Saturday, September 25, 2021

De Beers rigs Botswana sales contract negotiations

The De Beers Group has scored a major coup against (DTCB) Diamond Trading Company Botswana, rigging the odds against Botswana as the country prepares to re-negotiate the Diamond Sales Agreement which lapses in 2020 and reversing achievements of the De Beers relocation from London to Gaborone.

Sunday Standard can reveal that against all advice from his technical team, the Managing Director of DTCB, Tabake Kobedi has taken sides with De Beers to relocate the Information Technology Systems of DTCB from Gaborone to Johannesburg.

Professionals at DTCB have railed at what they perceive as continued “capture” of DTCB by De Beers.

“This capture of DTCB leadership by De Beers brings to question DTCB independence regarding the valuing of diamonds,” Botswana based professionals at DTCB state in a confidential report.

Other than usurping the power and influence of Botswana based professionals in determining the price of diamonds sales, the new development effectively reverses by many years, the achievements that Botswana had slowly and painstakingly achieved to take ultimate control of the country’s diamond operations from the mine to the market.

It is feared that the De Beers apparent fancy footwork which has caused a major rift between management and professionals at DTCB will undermine benefits of the much vaunted relocations of DTC operations from London to Botswana.

Lengthy missives exchanged between De Beers engineers and their Botswana counterparts at DTCB which have been made available to the Sunday Standard provide a peep show into the heated debate in which De Beers argues that Botswana was not the appropriate host for DTCB’s sophisticated IT systems while the counter-arguments however is that the Botswana system is about to undergo a massively expensive upgrading.

For their part, Batswana technical professionals stood their ground ÔÇô bullet by bullet shooting down the De Beers storyline.

But when a final decision had to be made, the DTCB Managing Director took sides with De Beers.

The biggest source of gripe and frustration for professionals is that the decision to relocate the system to Johannesburg was not taken by the Board and certainly not by the executive of DTCB, but rather by Kobedi alone.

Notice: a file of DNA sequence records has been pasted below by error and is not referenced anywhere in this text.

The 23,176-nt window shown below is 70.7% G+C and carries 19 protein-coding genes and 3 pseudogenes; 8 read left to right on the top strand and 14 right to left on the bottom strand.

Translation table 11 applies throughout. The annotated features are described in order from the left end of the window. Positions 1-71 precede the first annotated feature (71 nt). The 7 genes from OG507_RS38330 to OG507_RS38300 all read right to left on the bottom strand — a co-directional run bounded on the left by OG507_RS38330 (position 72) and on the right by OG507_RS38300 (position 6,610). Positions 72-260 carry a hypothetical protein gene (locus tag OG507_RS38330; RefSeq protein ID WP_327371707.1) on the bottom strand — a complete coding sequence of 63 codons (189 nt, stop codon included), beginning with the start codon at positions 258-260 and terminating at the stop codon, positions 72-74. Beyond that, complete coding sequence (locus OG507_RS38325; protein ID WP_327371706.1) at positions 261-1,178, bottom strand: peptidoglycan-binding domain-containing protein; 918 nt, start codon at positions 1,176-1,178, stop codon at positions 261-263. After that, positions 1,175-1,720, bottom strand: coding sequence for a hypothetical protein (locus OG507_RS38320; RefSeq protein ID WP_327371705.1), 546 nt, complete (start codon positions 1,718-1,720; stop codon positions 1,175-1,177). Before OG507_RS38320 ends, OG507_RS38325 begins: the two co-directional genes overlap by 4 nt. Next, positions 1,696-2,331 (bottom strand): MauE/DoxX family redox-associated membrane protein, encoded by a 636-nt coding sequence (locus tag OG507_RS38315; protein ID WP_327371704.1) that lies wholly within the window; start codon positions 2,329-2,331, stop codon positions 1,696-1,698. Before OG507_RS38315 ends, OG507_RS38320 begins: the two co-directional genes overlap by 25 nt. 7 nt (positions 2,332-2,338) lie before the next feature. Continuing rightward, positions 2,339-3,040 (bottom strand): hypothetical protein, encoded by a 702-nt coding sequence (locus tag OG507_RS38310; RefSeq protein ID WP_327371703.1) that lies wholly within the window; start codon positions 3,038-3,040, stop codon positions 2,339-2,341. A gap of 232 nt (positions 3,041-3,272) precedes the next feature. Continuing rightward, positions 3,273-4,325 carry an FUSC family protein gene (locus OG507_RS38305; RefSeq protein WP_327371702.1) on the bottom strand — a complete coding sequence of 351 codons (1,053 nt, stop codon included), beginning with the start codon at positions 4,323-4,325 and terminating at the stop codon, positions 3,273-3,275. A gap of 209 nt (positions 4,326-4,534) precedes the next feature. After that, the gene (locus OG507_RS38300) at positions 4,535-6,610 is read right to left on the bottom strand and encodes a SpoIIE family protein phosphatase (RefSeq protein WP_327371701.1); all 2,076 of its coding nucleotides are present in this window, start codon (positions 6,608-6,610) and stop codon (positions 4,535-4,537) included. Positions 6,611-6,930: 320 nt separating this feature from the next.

“He effectively told us that the decision was final. And that the matter was closed. That was after he had a meeting with De Beers’ executives,” said a DTCB technical professional close to the debate.

This according to IT professionals happened after the Managing Director had walked out of a meeting that was debating the advantages and disadvantages of relocating the system to Johannesburg.

For DTCB, the IT system at the centre of the controversy is the hub and backbone of business and relocating it to South Africa where it will be at the exclusive management and control of De Beers is a technical error of judgment a political blunder.

This is because the IT system is not peripheral to the big decisions that led to DTC relocating from London to Gaborone. Rather it is at the centre of those decisions.

Put simply, relocating the IT System is effectively the same as reversing the relocation of DTCB, said another DTCB professional.

It is this system that is used to determine prices of diamonds based on size, colour, quality, cut, shape and other key variations including clarity.

The system captures such key components of the business like inventory, stock, movement, pricing, value and sorting processes. 

Most importantly it is this system that also determines how much money Botswana Government can make as proceeds from diamond sales.

Among other things, De Beers argued in favour of centralizing and relocating the IT system in Johannesburg, citing such issues like security, speed, costs, architecture, support and governance.

In their report, Botswana professionals have argued that Botswana Government has after many years, “successfully relocated the De Beers midstream processes to Botswana. This decision to centralize the information hub in Johannesburg works against the Government efforts to bring skills and jobs to Botswana.’

They report further adds that “the decision is counter government efforts” as it has denied Batswana employment opportunities because of its relocation to South Africa.

“The current diamond sales agreement comes to an end in 2020. What impact will the diamond sorting support system, now relocated in South Africa have on the new sales agreement? This looks like an effort to make it difficult to reduce dependence on De Beers and also push for more of Debswana diamonds to be sold through Okavango Diamonds.”

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